Medtronic to fund pandemic preparedness research at NUI Galway

6 Dec 2021

Medtronic CEO and chair Geoff Martha. Image: Medtronic

The medical device company has pledged to support research into ventilator supply chains and pandemic preparedness.

Medtronic is providing funding to support pandemic research and local initiatives in Galway, after its CEO received an award for the company’s contributions during the Covid-19 crisis.

The medical device company’s CEO and chair, Geoff Martha, said during an event at NUI Galway that it would support a pandemic preparedness research project at the university. It is part of Medtronic’s Giving Back to Galway initiative, which has contributed more than €900,000 to local projects.

It comes after Martha received the 2021 Global Achievement Award from the Ireland-US Council last week for his role in overseeing Medtronic as it responded to the Covid-19 pandemic.

‘Medical technology and healthcare services, together with third-level colleges and local groups in Galway, joined forces in an unprecedented way at the height of the pandemic’

In early 2020, Medtronic’s manufacturing plant in Galway began working 24/7 to double its production of ventilators to meet global demand during the pandemic. The company also released the full specifications of one of its ventilator designs in a bid to overcome global shortages.

Medtronic said its Galway plant eventually reached five times its original production levels and that it rapidly mobilised funds and other supports to assist local staff and communities.

“We learned that in the most difficult of times, great things are possible when our staff and their communities rally together”, Martha said. “Medical technology and healthcare services, together with third-level colleges and local groups here in Galway, joined forces in an unprecedented way at the height of the pandemic.”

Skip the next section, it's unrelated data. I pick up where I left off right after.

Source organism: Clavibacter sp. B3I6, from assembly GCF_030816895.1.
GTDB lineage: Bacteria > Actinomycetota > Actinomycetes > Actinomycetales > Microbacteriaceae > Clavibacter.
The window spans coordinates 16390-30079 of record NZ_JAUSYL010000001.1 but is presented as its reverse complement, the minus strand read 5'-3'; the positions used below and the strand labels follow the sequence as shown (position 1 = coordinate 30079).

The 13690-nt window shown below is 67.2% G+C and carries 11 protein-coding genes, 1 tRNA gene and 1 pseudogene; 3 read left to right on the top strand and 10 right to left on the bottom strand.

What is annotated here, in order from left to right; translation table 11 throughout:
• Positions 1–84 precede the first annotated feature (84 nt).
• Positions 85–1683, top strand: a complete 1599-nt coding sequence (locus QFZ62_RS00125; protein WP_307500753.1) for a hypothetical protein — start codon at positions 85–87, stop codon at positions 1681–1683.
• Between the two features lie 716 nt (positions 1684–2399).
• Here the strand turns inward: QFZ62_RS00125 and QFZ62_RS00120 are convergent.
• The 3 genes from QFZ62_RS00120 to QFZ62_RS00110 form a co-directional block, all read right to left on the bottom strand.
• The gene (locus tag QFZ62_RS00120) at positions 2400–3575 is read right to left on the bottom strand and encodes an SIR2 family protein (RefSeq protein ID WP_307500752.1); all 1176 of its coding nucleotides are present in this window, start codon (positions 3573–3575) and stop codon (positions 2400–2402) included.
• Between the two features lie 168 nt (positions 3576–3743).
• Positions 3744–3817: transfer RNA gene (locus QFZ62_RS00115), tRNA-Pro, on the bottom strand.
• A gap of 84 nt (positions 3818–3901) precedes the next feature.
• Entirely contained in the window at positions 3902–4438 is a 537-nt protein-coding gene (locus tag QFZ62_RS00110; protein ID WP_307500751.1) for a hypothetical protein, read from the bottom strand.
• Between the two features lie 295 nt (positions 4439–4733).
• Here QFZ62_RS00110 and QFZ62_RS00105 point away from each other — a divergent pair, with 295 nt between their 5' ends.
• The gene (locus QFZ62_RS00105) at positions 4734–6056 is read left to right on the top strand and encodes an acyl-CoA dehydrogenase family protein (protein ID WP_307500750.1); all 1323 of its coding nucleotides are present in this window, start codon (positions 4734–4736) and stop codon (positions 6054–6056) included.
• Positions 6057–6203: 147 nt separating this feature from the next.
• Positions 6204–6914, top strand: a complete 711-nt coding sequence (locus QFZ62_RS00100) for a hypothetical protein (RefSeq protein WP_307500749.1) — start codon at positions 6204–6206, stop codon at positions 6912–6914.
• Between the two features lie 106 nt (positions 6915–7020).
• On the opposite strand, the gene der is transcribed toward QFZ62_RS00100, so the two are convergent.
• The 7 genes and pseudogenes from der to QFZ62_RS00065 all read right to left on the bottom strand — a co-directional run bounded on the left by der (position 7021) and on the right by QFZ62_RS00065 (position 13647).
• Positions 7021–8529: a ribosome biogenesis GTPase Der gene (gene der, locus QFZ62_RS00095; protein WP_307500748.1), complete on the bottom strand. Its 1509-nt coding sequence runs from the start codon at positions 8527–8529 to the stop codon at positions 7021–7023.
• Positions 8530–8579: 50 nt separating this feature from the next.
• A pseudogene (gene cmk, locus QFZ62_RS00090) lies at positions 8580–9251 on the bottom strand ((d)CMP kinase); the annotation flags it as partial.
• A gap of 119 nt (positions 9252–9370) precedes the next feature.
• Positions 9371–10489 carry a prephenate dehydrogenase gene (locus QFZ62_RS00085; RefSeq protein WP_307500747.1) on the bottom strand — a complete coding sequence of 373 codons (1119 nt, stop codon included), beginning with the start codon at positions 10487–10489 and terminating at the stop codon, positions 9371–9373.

Funding boost for Galway

The support for NUI Galway includes funding and expertise that will go towards analysing the performance of ventilator supply chains during the pandemic, developing tools to enhance supply chain resilience for the next pandemic and enhancing the upskilling of nursing staff in mechanical ventilation.

“We are incredibly appreciative for all the support we have received from the Irish Government and the IDA, and partners such as NUI Galway, GMIT, Galway County Council and our local community,” Martha added. “The hard work of Medtronic staff and local partners in this respect is a testament to the tremendous community spirit in Galway, and indeed across Medtronic Ireland.”

President of NUI Galway Prof Ciarán Ó hÓgartaigh said: “Our links and engagement with Medtronic complement our values of excellence and openness and we welcome the opportunity to deepen this engagement and association as we pursue learning, research and innovation with a commitment to making a difference locally and globally.”

Medtronic is one of the largest medical device companies in the world, with more than 90,000 employees working across 160 countries. Its products include cardiac devices, surgical robotics, insulin pumps, surgical tools and patient monitoring systems.

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Leigh Mc Gowran is a journalist with Silicon Republic